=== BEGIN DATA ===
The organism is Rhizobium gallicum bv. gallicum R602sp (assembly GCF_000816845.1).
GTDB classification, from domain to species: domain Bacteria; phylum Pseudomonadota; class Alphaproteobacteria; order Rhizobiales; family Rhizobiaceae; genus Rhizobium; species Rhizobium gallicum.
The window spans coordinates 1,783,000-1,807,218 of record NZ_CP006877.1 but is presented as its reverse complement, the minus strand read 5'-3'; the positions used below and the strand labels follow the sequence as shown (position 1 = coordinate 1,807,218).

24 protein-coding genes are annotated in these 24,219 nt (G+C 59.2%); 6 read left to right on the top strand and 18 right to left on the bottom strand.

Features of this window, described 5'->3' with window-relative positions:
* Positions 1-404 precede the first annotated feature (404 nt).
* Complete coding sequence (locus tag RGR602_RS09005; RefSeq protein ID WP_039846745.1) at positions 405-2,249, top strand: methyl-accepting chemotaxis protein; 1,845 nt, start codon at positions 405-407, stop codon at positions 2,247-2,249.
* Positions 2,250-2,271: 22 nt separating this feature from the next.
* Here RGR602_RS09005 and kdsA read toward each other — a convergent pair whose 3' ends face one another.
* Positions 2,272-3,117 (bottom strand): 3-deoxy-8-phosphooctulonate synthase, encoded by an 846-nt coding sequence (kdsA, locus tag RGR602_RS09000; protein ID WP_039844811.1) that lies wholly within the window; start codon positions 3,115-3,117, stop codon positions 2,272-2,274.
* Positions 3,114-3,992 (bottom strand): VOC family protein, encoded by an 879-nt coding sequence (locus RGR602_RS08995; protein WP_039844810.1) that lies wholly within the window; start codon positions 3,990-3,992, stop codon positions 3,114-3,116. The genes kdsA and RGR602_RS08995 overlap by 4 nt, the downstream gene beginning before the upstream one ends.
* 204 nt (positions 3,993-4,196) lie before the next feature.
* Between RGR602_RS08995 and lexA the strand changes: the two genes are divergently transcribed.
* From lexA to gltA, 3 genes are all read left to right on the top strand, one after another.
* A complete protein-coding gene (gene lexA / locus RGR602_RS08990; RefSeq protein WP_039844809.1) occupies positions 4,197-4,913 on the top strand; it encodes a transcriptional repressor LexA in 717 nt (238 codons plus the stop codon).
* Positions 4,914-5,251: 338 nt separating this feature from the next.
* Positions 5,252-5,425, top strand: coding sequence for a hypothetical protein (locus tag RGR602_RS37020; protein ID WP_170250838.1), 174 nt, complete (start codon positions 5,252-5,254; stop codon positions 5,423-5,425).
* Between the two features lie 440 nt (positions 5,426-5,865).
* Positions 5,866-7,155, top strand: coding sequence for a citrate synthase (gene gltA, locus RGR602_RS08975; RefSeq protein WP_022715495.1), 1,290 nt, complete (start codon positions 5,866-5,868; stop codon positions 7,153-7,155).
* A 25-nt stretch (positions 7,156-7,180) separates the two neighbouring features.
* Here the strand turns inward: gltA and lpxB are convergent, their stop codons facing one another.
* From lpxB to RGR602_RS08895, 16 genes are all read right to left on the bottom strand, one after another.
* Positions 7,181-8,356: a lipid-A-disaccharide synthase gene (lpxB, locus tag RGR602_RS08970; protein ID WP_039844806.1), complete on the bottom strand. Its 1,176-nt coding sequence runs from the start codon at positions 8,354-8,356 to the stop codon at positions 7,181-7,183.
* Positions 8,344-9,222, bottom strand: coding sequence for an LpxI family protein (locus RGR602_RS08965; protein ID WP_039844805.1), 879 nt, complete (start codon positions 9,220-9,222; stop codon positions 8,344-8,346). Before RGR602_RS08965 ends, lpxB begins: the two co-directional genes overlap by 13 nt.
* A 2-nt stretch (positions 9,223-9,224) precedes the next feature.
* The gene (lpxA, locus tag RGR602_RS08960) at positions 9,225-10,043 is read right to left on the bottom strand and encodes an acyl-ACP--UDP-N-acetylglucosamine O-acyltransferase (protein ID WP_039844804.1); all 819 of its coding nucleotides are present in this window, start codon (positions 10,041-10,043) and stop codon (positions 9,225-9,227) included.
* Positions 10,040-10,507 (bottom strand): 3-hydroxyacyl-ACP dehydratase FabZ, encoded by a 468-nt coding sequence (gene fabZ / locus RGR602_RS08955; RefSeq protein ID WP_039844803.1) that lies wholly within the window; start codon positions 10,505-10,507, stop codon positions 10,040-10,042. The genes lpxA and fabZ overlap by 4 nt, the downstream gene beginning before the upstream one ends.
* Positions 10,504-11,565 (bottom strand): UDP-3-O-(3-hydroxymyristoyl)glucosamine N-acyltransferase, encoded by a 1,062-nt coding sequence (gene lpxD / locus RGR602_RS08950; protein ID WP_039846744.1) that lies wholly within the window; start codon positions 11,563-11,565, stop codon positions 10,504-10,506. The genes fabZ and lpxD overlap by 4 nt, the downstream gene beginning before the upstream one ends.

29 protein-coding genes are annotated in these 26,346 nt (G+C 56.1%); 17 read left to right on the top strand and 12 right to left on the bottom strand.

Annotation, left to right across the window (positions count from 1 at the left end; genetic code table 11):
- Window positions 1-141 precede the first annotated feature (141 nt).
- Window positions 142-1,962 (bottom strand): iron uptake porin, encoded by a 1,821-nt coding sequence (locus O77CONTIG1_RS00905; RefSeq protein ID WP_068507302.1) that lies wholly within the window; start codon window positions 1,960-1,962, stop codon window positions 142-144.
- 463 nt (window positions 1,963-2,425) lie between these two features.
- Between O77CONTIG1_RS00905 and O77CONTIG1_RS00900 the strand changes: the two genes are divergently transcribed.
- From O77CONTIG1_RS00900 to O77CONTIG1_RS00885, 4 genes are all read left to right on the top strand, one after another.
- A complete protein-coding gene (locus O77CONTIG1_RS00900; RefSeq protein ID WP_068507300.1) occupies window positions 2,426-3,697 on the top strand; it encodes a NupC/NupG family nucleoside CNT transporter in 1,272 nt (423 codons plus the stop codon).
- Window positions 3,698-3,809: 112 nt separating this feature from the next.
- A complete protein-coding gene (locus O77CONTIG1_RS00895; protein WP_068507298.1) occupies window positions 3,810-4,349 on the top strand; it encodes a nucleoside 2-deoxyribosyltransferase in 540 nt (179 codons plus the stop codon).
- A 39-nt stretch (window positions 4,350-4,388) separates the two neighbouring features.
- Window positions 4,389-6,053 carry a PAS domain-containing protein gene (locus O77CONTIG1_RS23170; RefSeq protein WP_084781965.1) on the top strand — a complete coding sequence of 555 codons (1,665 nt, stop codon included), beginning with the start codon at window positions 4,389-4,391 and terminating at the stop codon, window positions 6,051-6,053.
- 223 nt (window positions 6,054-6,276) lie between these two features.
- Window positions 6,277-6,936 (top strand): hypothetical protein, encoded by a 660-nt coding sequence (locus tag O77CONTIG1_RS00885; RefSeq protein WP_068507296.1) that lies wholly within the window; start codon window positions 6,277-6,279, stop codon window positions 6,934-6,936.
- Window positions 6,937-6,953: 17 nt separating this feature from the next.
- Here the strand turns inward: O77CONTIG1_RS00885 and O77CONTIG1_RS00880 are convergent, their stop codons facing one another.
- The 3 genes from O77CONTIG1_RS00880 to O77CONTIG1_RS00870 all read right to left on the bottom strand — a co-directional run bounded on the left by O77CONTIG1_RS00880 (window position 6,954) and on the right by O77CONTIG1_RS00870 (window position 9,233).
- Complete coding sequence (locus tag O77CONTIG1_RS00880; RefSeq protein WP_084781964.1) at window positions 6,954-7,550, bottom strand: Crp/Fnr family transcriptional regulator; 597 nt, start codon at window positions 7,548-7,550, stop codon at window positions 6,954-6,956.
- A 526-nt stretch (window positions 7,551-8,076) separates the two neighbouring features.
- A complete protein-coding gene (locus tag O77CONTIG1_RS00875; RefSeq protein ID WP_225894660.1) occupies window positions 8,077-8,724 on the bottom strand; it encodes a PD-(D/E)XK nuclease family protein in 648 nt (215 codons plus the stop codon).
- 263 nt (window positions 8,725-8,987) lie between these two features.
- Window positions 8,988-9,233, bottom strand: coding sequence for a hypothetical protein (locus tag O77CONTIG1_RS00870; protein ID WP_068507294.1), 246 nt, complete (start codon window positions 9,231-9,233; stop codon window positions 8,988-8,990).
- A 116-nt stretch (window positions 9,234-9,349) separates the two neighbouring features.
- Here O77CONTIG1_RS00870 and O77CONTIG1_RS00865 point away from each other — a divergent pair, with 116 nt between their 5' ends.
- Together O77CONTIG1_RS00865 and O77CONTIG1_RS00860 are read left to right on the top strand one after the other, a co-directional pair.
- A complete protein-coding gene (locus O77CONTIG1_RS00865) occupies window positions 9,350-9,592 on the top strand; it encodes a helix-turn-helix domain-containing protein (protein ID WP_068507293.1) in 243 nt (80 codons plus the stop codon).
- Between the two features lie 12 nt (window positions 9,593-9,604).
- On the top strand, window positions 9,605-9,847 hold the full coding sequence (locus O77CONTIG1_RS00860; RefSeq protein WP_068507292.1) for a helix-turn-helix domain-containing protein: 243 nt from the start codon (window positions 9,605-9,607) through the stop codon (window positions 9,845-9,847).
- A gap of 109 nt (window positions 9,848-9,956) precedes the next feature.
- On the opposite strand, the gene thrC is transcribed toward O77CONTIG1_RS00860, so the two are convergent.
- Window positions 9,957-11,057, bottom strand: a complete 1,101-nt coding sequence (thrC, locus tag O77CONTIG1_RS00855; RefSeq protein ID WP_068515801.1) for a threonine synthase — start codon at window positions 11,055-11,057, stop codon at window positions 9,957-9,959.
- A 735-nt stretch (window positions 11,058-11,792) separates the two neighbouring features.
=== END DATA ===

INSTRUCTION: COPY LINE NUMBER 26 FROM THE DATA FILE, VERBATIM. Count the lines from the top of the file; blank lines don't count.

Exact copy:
* The gene (lpxA, locus tag RGR602_RS08960) at positions 9,225-10,043 is read right to left on the bottom strand and encodes an acyl-ACP--UDP-N-acetylglucosamine O-acyltransferase (protein ID WP_039844804.1); all 819 of its coding nucleotides are present in this window, start codon (positions 10,041-10,043) and stop codon (positions 9,225-9,227) included.